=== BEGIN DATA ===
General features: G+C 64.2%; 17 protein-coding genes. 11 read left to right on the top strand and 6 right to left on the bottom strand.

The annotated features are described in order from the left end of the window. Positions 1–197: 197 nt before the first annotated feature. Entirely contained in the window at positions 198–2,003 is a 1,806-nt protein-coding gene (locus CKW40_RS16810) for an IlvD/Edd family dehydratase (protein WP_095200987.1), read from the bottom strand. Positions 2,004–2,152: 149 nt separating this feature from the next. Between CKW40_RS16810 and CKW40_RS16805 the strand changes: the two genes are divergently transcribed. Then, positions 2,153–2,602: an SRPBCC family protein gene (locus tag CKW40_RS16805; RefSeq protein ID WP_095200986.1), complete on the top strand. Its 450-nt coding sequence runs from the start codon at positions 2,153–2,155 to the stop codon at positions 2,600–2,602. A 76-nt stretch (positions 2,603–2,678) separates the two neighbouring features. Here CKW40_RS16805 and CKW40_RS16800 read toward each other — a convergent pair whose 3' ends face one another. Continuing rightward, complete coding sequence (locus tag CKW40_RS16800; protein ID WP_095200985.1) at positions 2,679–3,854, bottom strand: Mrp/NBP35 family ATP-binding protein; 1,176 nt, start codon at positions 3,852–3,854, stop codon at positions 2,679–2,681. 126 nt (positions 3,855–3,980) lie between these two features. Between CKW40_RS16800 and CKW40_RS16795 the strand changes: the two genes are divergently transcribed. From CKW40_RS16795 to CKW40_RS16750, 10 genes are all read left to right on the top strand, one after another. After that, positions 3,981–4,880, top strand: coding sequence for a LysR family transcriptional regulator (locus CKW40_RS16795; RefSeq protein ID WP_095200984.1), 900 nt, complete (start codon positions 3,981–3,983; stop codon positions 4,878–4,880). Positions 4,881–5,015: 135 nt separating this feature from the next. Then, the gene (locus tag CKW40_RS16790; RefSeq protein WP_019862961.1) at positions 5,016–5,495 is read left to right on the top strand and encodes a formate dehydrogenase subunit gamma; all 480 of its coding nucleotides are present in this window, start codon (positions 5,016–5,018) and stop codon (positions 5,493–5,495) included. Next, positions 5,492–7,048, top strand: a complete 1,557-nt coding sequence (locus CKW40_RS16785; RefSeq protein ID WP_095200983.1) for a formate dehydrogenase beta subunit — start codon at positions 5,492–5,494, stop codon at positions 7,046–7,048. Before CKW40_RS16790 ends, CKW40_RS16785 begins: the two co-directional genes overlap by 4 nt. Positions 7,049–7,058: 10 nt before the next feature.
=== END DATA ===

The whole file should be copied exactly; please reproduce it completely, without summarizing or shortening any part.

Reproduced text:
General features: G+C 64.2%; 17 protein-coding genes. 11 read left to right on the top strand and 6 right to left on the bottom strand.

The annotated features are described in order from the left end of the window. Positions 1–197: 197 nt before the first annotated feature. Entirely contained in the window at positions 198–2,003 is a 1,806-nt protein-coding gene (locus CKW40_RS16810) for an IlvD/Edd family dehydratase (protein WP_095200987.1), read from the bottom strand. Positions 2,004–2,152: 149 nt separating this feature from the next. Between CKW40_RS16810 and CKW40_RS16805 the strand changes: the two genes are divergently transcribed. Then, positions 2,153–2,602: an SRPBCC family protein gene (locus tag CKW40_RS16805; RefSeq protein ID WP_095200986.1), complete on the top strand. Its 450-nt coding sequence runs from the start codon at positions 2,153–2,155 to the stop codon at positions 2,600–2,602. A 76-nt stretch (positions 2,603–2,678) separates the two neighbouring features. Here CKW40_RS16805 and CKW40_RS16800 read toward each other — a convergent pair whose 3' ends face one another. Continuing rightward, complete coding sequence (locus tag CKW40_RS16800; protein ID WP_095200985.1) at positions 2,679–3,854, bottom strand: Mrp/NBP35 family ATP-binding protein; 1,176 nt, start codon at positions 3,852–3,854, stop codon at positions 2,679–2,681. 126 nt (positions 3,855–3,980) lie between these two features. Between CKW40_RS16800 and CKW40_RS16795 the strand changes: the two genes are divergently transcribed. From CKW40_RS16795 to CKW40_RS16750, 10 genes are all read left to right on the top strand, one after another. After that, positions 3,981–4,880, top strand: coding sequence for a LysR family transcriptional regulator (locus CKW40_RS16795; RefSeq protein ID WP_095200984.1), 900 nt, complete (start codon positions 3,981–3,983; stop codon positions 4,878–4,880). Positions 4,881–5,015: 135 nt separating this feature from the next. Then, the gene (locus tag CKW40_RS16790; RefSeq protein WP_019862961.1) at positions 5,016–5,495 is read left to right on the top strand and encodes a formate dehydrogenase subunit gamma; all 480 of its coding nucleotides are present in this window, start codon (positions 5,016–5,018) and stop codon (positions 5,493–5,495) included. Next, positions 5,492–7,048, top strand: a complete 1,557-nt coding sequence (locus CKW40_RS16785; RefSeq protein ID WP_095200983.1) for a formate dehydrogenase beta subunit — start codon at positions 5,492–5,494, stop codon at positions 7,046–7,048. Before CKW40_RS16790 ends, CKW40_RS16785 begins: the two co-directional genes overlap by 4 nt. Positions 7,049–7,058: 10 nt before the next feature.